If you're really trying to avoid ANY increase in NVH you may be pretty maxed out afa "go fast" mods go. If youre willing to take a little more feel of whats happening with the car, there are lots of small things like weighted shift knobs, short shifters, shift bushings, wider wheels & tires (ok those aren't a small thing) that you can go for.
You could consider LCA in the rear, they'll give you better launches when you feel like being spirited at a green or when you really get on it, and as long as you get street bushings you probably wont notice a difference in nvh (I didnt) - and those are a pretty easy install to boot.
Front brake GT conversions are quite good - the stock rotors on the v6 are a little small for the weight of the car, and they fade pretty quick. These of course cause no change in NVH, and look better too. They do require the use of a 18" wheel tho.
A throttle body will help produce some better throttle response and low end, making it more "street" fun. Again, easy install. Dont bother with spacers, they're almost certainly a gimmick (there's a reason they don't post dyno sheets with them)
I've replaced both sway-bars, and if you like corner carving, or having the back end wag, they're a great mod, and they wont affect nvh at all (just use plenty of grease so no squeaks). Id suggest replacing both if you do one, so you can make it match the way YOU drive.
A rear strut brace i've read will also tighten up the back end, and apparently will even help REDUCE some NVH from the back end (makes sense, more stability less motion) but I have no first hand knowledge.
A tune may affect warranty, but they take about 10 mins to return to stock, and realistically hundreds of ppl are running tunes from reputable shops (think BAMA & the like) without problems from the tune. Going all the way to the 93 octane is great, but even the 91 has brought me many smiles compared to stock. You can also probably see slightly improved mileage with a higher octane, assuming driving habits don't change, so to some degree it balances out.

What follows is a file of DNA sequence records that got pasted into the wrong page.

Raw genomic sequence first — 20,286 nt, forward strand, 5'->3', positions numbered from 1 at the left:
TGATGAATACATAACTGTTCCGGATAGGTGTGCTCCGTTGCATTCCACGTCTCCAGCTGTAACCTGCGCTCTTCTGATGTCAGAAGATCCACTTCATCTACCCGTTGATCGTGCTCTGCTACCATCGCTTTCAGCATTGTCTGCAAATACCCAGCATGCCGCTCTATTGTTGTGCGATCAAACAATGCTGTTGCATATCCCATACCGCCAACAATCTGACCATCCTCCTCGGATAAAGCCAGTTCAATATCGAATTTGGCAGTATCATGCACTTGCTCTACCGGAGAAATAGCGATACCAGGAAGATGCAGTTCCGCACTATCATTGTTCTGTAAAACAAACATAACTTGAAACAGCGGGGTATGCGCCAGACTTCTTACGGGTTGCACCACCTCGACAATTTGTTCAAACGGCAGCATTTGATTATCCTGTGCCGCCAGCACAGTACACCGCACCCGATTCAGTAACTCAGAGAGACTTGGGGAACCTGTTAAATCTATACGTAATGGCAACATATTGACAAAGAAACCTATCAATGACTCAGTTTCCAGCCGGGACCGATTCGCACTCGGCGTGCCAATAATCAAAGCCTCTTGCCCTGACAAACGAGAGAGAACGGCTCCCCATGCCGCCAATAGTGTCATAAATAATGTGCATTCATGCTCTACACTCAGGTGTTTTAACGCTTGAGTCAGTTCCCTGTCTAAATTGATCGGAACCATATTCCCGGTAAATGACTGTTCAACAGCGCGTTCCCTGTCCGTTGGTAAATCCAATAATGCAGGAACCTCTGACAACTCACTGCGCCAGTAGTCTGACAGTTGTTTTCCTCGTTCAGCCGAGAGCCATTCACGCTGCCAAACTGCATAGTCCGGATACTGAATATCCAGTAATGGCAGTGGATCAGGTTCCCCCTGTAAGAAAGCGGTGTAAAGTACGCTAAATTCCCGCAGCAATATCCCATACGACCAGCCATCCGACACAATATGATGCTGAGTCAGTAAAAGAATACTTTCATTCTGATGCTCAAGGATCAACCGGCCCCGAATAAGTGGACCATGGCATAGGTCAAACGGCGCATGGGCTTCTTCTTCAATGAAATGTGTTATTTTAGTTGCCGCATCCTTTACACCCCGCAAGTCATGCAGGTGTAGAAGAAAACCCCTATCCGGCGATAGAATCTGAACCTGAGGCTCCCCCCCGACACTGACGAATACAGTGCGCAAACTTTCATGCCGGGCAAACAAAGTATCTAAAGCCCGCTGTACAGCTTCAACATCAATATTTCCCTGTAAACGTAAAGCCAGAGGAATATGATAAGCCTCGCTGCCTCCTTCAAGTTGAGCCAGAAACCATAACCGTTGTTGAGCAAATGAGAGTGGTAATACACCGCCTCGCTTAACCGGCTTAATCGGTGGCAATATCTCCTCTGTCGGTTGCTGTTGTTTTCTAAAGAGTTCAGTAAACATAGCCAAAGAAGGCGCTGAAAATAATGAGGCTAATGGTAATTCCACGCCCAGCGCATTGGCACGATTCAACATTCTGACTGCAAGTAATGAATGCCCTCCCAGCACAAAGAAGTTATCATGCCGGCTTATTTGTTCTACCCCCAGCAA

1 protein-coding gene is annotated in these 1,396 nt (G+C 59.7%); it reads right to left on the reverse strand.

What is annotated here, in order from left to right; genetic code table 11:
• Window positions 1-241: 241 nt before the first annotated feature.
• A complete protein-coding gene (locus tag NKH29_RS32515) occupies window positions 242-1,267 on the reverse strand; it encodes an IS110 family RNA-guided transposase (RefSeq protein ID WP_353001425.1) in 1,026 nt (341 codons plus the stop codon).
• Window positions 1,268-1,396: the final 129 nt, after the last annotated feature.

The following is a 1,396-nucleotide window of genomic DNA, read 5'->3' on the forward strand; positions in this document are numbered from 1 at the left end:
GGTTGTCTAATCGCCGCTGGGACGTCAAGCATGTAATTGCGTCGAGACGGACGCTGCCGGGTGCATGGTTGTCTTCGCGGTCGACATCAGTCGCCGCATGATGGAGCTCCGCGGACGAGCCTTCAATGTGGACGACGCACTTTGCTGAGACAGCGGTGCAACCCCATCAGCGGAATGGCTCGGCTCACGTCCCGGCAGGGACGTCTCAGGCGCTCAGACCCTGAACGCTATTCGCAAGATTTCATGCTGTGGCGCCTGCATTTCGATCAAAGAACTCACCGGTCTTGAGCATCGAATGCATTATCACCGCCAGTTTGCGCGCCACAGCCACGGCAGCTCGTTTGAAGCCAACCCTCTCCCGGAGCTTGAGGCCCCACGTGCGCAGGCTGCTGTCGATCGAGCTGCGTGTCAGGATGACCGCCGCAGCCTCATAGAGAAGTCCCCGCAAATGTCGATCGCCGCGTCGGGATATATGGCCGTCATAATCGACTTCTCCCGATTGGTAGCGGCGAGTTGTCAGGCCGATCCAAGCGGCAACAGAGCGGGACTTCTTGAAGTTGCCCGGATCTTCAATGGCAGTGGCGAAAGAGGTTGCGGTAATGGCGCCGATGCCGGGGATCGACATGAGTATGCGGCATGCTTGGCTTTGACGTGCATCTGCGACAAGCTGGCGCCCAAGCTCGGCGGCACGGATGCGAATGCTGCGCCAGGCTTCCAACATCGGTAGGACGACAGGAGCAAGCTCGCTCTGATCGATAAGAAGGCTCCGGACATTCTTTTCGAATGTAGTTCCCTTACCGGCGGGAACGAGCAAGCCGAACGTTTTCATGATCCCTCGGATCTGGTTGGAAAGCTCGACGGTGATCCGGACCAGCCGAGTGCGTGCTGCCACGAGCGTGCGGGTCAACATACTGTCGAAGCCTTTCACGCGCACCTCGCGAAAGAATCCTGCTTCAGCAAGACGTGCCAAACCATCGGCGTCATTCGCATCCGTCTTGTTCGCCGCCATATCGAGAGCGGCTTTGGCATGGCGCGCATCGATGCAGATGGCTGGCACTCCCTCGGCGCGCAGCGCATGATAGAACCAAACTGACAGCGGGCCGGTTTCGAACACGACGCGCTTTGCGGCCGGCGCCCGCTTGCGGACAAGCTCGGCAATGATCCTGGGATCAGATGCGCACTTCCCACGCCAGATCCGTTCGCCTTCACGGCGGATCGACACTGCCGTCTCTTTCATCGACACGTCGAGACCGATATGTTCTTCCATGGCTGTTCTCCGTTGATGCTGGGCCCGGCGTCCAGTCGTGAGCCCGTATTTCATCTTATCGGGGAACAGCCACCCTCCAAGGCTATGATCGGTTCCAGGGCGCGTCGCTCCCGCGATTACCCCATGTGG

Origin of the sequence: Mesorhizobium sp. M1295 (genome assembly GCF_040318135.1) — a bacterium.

You do seem to have done some appearance mods, but on that note remember that anything that adds a new ridge to the body (front lips, wings, flares, whatever, even emblems) will increase wind noise to one degree or another.
To reduce some extra NVH for ya, i'd recommend pulling the wheels and liners, and after a good thorough cleaning in there giving the back end a thorough coating of undercoating (obviously not the exhaust itself) Yes, it'll add a bit of weight, but I noticed an improvement when I did that and was happy for the trade off (you'll never notice the weight of a couple cans of that anywhere but a track, and even then were talking time attack levels to notice) or get it professionally undercoated. Usually not terribly expensive.
You may want to consider shorty headers. The installation is a wee bit more involved, but they dont really make the car "louder" with the stock cats in, just a bit more musical note from the back end. Again, nice bump in the usual driving rpm band.
Thats kind of all I can think of that wont produce a real change in NVH. Once you start moving towards a more performance mindset, then NVH is part of the deal, sadly. If you have questions, I'll do my best to answer them - I dont really know how mechanically inclined you are or what kind of results you dream of, or what kinda budget you want to have, so its hard to make recommendations.
In any event, keep modding your car the way you want, and don't let someone else's idea of what a car should be interfere, unless they're paying for it